During the summer preschoolers love to accompany their parents, grandparents, or sitters on errands. Think about all the teachable moments that accompany a trip to the bank, veterinarian, grocery store, and such. Everyday places provide entertainment and learning. Then, on weekends you and your family may go on an extended day trip to special places that will increase your little learner’s understanding of the world and his/her place in it. Here are a few day trips your child may enjoy.

Animal Hospitals, Shelters and Stores:

Children love animals and it’s time to discuss where a pet goes to stay well just like
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How to Get Started Swimming With Your Baby

by Tania Cowling June 15th, 2020 | Infants/Toddlers, Seasonal
Getting your baby into a pool is one of the smartest things a parent can do. It’s never too early to teach swimming, keeping safety in mind of course. Most of my tips below are about taking your little one into a full-size pool with you, but do keep in mind that placing your baby into a kiddie pool in the yard needs as much supervision as the big one. Children can drown even in a small amount of water if unattended.

If you are going to a community pool, get there early to avoid the crowds. Mornings are best, and
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Teens and Praise

by Sam P. June 8th, 2020 | Communication, Teens
As a teen, we often feel that our achievements are overshadowed by our mistakes, that all we ever hear are critiques, never praise for our success.  Praise is an important part of the growth process for teens to gain self confidence in themselves and what they do.  Without it they may never grow to be sure of themselves and their actions, which can hold them back in life.  Praise is very important for children throughout their whole lives, but especially teens as their brains and
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Tweens Need to Be Seen and Heard

by Michele June 1st, 2020 | Social, Tweens
When I was a child and through my teen years, I would sometimes hear at the dinner table the old saying, "Children should be seen and not heard." (Now, I'm not of an age that it was a common way of thinking. I grew up in the 70s and 80s.) I despised hearing that. I had important things I wanted to share.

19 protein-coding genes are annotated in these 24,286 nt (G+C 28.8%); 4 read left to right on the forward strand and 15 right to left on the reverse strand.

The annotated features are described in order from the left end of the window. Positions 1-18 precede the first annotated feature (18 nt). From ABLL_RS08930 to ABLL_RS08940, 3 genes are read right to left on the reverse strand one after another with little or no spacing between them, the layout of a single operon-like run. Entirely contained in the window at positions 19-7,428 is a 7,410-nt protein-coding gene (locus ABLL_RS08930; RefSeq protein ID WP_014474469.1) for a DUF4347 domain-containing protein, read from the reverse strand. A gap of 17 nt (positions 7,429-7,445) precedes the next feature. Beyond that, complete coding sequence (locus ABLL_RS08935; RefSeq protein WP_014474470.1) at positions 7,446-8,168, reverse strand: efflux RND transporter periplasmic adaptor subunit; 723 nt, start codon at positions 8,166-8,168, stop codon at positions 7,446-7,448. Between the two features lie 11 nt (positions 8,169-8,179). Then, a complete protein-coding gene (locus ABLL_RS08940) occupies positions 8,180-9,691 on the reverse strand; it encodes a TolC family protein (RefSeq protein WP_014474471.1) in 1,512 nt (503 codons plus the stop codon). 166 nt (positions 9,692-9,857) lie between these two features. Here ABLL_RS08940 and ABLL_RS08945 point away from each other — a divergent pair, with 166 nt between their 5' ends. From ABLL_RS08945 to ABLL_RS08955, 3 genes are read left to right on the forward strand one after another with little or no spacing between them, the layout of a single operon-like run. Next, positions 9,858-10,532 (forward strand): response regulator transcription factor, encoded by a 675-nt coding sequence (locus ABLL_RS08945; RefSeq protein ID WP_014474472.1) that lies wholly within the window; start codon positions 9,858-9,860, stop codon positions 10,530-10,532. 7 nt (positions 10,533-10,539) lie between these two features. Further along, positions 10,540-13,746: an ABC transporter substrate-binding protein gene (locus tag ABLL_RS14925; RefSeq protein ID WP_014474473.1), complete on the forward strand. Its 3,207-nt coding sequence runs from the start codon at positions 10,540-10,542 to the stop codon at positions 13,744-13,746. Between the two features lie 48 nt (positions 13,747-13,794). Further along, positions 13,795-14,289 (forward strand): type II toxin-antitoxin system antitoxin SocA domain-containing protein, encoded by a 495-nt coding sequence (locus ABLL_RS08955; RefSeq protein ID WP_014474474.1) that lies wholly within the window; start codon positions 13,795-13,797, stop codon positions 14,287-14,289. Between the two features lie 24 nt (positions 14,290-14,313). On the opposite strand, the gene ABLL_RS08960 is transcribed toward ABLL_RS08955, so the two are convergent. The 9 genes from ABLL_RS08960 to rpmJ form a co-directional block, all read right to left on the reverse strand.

As a parent, I have made sure that my children, whatever their age, were able to share in family discussions. If business was discussed
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Children Learn Respect from Good Role Models

by Tania Cowling May 25th, 2020 | Behavior, Elementary
The most effective way kids learn respect is by watching the important adults in their lives act respectfully. One of the biggest complaints today is that kids don’t respect their elders the way children used to. Is this a generational myth or true? I think kids need to learn self-respect,
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How Can I Teach My Preschooler Respect?

by Joe Lawrence May 18th, 2020 | Behavior, Preschool
There are very few things that can get a parent’s blood to boil faster than being disrespected by his or her child. Where do they get this from? How can they be so ungrateful? We would never do this to our parents.

My father was fairly strict when it came to most things. He gave us a lot of leash in many areas like what we watched on TV, books we read, music, clothing, etc., but he ensured we were respectful and honest. He wanted to raise men of character. So he did not mess around with disrespect.

Now, this is what
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Is It Possible to Teach Toddlers Respect?

Tania Cowling May 11th, 2020 | Behavior, Infants/Toddlers
It’s never too early to teach respectful gestures, but you must understand that toddlers have limited vocabulary and attention spans. As you try to lecture your little one, he may just in turn stick out his tongue, yell “no”, and hit you. Now, this behavior will not last forever, but it does frustrate parents. Toddlers have a lot of learning to absorb in their formative years, so teaching good manners